16 Screening Women in 40s USPSTF »Lower breast cancer incidence in younger women – have to screen more women to prevent one death »Initiation of screening younger women leads to higher cumulative rates of false-positive results and associated potential harms (biopsies) and this alters the risk/ benefit ratio of screening this age group ACS / NCCN »Meta – analysis supports screening at age 40 »Benefit of early detection includes less aggressive treatment and a wide range of treatment options »Benefits versus risk strongly supports the value of screening and the importance of adhering to a schedule of regular mammograms Pace et al., 2013; NCCN, 2014; Smith et al., 2014

17 Biennial Screening USPSTF »A large proportion of the benefit of screening mammography is maintained by biennial screening »Changing from annual to biennial screening is likely to reduce the harms of mammography screening by nearly half »At the same time, benefit may be reduced when extending the interval beyond 24 months ACS / NCCN »Acknowledges the controversy »Believes evidence supports the benefit of annual mammogram outweighs the risk of the procedure as breast cancer mortality is lower with annual screening USPSTF, 2009; NCCN, 2014; Smith, 2014

18 Screening After Age 75 USPSTF »No women > 75 years have been included in the randomized clinical trials »The benefits of screening occur only several years after the actual screening test, whereas the percentage of women who survive long enough to benefit decreases with age »Most breast cancer detected in this age group is estrogen receptor-positive type »Women of this age are at greater risk for dying of other conditions ACS / NCCN »Acknowledge there is limited data »High incidence of breast cancer in elderly women »Clinicians should use judgment when applying screening guidelines USPSTF, 2009; NCCN, 2014; Smith, 2014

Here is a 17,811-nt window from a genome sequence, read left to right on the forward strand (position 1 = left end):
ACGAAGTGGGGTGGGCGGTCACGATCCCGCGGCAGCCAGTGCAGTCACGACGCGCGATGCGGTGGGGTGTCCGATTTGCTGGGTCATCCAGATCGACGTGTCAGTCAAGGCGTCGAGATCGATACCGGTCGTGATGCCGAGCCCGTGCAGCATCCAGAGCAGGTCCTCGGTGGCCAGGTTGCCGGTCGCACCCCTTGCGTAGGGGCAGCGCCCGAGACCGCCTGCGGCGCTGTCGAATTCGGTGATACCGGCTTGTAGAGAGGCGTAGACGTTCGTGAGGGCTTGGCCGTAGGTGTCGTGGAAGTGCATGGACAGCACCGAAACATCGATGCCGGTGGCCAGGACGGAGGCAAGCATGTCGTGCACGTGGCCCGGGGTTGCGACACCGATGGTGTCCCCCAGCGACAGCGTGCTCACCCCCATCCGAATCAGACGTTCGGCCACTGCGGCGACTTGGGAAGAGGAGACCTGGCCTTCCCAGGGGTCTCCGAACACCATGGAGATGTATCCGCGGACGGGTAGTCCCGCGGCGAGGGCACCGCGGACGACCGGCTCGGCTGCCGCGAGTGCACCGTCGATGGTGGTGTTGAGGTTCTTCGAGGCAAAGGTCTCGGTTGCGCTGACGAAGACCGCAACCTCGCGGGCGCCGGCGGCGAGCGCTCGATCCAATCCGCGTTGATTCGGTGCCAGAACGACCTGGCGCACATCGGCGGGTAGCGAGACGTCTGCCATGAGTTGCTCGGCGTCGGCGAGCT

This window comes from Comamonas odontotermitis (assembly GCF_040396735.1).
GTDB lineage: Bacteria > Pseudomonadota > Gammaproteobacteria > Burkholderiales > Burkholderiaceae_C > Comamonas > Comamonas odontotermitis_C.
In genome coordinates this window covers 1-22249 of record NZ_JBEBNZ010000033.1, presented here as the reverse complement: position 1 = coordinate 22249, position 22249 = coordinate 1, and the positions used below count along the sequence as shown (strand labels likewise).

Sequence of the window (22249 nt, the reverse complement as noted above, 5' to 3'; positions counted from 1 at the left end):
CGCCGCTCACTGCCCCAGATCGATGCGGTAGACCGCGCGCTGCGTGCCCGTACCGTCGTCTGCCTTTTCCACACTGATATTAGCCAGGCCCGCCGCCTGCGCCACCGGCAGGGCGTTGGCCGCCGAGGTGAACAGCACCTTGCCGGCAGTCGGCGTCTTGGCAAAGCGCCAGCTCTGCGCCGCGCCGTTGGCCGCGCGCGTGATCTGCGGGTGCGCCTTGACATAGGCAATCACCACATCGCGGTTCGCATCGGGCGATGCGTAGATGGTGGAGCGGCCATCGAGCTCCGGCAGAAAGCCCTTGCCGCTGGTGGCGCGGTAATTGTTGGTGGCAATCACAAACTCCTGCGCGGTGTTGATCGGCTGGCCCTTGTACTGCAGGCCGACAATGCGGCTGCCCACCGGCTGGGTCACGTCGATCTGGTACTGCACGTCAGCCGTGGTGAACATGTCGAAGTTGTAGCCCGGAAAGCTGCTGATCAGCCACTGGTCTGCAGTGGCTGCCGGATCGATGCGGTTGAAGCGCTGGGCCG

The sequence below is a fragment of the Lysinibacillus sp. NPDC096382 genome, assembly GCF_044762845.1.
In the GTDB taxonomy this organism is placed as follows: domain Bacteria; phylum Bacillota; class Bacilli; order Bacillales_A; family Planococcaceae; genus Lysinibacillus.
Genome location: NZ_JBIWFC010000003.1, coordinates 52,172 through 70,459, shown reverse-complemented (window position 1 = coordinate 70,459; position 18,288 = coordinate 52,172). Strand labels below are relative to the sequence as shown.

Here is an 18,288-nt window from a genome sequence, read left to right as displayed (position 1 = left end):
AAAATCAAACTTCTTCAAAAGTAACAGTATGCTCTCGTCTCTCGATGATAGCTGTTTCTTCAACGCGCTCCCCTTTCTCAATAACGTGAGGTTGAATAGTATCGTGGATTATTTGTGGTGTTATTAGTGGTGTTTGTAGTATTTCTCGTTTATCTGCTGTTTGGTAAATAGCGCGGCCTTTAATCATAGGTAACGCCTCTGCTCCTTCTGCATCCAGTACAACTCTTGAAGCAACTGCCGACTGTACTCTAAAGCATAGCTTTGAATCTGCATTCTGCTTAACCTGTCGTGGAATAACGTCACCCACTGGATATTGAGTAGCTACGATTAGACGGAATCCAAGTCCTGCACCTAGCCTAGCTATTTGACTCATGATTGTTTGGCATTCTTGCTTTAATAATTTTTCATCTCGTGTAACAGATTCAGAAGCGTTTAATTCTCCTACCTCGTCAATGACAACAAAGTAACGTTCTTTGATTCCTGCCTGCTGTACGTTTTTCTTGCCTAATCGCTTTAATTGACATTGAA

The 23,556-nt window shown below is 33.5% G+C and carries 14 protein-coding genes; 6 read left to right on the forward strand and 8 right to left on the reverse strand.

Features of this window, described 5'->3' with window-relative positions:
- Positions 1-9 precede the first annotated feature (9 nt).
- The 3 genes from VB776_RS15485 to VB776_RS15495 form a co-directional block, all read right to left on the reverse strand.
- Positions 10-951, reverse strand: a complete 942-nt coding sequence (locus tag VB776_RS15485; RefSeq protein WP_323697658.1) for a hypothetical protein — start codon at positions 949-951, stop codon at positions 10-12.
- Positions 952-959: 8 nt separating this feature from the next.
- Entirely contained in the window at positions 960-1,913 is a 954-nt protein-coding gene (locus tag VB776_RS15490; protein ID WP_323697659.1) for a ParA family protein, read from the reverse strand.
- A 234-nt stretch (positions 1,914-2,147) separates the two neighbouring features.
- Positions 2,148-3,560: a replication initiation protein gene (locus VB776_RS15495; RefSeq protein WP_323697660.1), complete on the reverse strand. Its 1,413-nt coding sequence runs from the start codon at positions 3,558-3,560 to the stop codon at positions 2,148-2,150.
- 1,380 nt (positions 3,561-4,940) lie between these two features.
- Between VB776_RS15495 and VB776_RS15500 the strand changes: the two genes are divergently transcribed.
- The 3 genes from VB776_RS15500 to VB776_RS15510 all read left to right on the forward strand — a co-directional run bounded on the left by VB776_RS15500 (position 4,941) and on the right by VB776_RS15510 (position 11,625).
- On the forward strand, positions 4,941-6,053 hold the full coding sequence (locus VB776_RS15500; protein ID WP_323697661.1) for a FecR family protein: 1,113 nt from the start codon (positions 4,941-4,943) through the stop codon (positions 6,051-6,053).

19 CBE »USPSTF: Insufficient evidence to assess the additional benefits and harms of CBE beyond screening mammography; ACS / NCCN Recommend »Variation in how providers conduct a CBE »NCCN defines adequate breast exam as including “upright and supine position during exam, appearance of breast and palpation of all components of the breast” »No disagreement that mammography can detect breast cancer up to two years before it could be detected by CBE USPSTF, 2009; NCCN, 2014

20 Trends in Average Risk Breast Cancer Screening »The Affordable Care Act requires insurers to cover mammography, with no cost-sharing, every one to two years for women starting at age 40; Medicare fully pays for mammograms once every 12 months with no upper age limit »One study observed no decrease in mammography rates for women age >40 (in any age group) following publication of the USPSTF recommendations »There are programs that utilize USPSTF recommendations Pace et al., 2013; Factcheck.org, 2013